Taiwan Semiconductor Manufacturing Co. (TSMC) has slashed its capital spending despite posting strong profits, with the company expecting the market to slump in the near future.
Capital expenditure (capex) for 2022 was slashed to roughly $36 billion in 2022, down from previous estimates of at least $40 billion. About half of the change is due to capacity optimization based on the current medium-term outlook and the other half is due to continued tool delivery challenges,” Chief Financial Officer Wendell Huang said during a media call, according to Reuters.
TSMC saw an 80 percent increase in its Q3 profits which is its strongest growth in two years. Yet, it has decided to adopt a conservative position on investments for 2023.
TSMC CEO C.C. Wei said that the company expects the semiconductor industry to potentially decline next year in a media call.
However, Wei expects 2023 to be a growth year for TSMC. The company’s auto and data center businesses continue to remain steady for the time being, according to the chipmaker.
The Biden administration’s push to limit corporations from doing business with China is expected to hit TSMC hard as the company is the largest contract chipmaker in the world and manufactures chips for big tech firms like Qualcomm and Apple. The White House has tightened chip trade controls.
Analysts at Fubon Research are expecting the U.S. restrictions to hit up to 8 percent of TSMC’s total sales. They also calculate that TSMC might lower its growth targets for the coming years.
Wei believes it is “too early to provide a specific number, however the inventory correction will likely see its biggest impact sometime in the first half of 2023,” according to Bloomberg. The impact of the U.S. curbs is still manageable, he added.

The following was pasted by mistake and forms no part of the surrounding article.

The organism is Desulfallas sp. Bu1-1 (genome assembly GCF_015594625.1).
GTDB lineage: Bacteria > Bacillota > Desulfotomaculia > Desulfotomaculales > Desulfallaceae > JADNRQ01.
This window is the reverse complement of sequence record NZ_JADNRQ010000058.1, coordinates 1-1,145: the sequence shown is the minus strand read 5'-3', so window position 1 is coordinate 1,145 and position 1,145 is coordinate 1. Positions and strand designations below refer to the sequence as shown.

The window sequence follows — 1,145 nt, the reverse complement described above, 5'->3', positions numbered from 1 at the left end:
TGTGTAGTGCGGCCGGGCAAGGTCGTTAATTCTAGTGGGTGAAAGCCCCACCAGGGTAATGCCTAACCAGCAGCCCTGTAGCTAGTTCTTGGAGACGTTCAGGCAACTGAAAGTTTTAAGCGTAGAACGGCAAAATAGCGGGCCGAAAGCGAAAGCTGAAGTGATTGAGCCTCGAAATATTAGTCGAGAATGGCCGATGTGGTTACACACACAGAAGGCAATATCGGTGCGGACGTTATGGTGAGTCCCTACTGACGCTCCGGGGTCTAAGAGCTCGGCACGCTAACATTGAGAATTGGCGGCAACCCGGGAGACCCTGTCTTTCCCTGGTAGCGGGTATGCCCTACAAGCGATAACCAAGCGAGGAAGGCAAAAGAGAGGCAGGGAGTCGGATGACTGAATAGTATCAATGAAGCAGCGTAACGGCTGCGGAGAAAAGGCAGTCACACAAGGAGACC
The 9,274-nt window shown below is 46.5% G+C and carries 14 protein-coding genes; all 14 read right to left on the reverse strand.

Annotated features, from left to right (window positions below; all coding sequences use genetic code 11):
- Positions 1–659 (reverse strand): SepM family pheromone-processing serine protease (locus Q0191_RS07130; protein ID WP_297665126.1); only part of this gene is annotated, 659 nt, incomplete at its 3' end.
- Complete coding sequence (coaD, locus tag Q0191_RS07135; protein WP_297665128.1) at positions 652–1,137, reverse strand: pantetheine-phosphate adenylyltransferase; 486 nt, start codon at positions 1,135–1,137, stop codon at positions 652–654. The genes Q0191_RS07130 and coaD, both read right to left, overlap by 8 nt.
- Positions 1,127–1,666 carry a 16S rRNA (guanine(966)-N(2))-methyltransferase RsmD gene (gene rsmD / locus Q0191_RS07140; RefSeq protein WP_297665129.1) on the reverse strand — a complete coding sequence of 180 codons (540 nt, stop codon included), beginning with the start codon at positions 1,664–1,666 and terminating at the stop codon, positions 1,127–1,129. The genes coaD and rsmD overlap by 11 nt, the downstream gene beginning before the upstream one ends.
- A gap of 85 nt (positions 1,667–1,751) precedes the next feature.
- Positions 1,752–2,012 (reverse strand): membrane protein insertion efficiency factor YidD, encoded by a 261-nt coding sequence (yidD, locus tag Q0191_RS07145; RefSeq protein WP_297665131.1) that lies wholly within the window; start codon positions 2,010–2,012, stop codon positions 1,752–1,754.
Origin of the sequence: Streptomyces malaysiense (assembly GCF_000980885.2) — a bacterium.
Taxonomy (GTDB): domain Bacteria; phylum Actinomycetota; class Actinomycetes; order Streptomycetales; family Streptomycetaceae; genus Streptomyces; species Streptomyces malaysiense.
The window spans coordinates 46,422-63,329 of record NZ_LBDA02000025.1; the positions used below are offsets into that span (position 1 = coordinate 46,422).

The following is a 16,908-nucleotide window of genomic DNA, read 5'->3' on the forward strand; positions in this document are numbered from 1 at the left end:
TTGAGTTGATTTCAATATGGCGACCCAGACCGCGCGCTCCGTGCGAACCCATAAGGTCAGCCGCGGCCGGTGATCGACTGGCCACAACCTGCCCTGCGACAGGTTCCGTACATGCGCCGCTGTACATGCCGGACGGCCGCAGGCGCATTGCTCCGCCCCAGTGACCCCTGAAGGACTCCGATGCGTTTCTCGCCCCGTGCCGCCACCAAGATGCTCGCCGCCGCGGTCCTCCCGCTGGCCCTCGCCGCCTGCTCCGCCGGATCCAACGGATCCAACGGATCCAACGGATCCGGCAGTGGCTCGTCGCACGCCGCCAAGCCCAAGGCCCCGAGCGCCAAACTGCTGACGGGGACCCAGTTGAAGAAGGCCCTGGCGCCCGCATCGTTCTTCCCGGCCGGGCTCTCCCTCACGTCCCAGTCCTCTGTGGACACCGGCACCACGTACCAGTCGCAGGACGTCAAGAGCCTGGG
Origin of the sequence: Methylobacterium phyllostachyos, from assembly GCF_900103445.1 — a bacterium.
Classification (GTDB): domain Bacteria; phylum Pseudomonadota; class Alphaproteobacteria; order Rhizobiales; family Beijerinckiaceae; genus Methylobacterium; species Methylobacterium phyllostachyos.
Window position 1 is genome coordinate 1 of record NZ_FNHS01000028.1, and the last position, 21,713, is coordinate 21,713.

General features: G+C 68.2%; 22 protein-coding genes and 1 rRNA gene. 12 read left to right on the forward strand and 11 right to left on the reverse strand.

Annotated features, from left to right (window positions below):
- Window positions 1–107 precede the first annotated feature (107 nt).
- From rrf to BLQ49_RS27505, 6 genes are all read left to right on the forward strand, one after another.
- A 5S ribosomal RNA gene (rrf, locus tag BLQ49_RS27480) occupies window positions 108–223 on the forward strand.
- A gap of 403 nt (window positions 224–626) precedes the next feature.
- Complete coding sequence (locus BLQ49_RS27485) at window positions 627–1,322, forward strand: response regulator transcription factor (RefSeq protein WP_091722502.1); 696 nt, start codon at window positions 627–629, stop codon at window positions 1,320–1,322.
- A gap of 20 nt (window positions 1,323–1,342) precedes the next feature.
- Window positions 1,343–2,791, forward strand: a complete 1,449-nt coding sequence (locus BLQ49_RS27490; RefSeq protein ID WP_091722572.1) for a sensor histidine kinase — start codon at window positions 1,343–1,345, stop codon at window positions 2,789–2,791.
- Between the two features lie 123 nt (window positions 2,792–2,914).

Weakening Semiconductor Market
Malcolm Penn, CEO of Future Horizons and an expert in semiconductors, is expecting the sector to grow this year, but only by single digits. And for 2023, Penn believes the sector will fall by double-digits.
“For the most part, the industry is in hopeful denial,” Penn said, according to Electronics Weekly. “If we had a soft landing, it would be for the first time in the 70-year history of the semiconductor industry.”
The outlook for the electronics industry, on which the semiconductor sector is dependent, is darkening.
Consumer demand has been suppressed due to macroeconomic shocks like elevated inflation. Q3 shipments of laptop and desktop computers have fallen by 15 percent, Bloomberg said citing IDC data.
In August, chipmaker Micron Technology warned about slowing demand. The company has announced output reductions of up to 30 percent in a bid to stabilize prices.
Intel, which registered a $2.6 billion loss in revenue in July, is reportedly planning to reduce its headcount by 22,000 employees.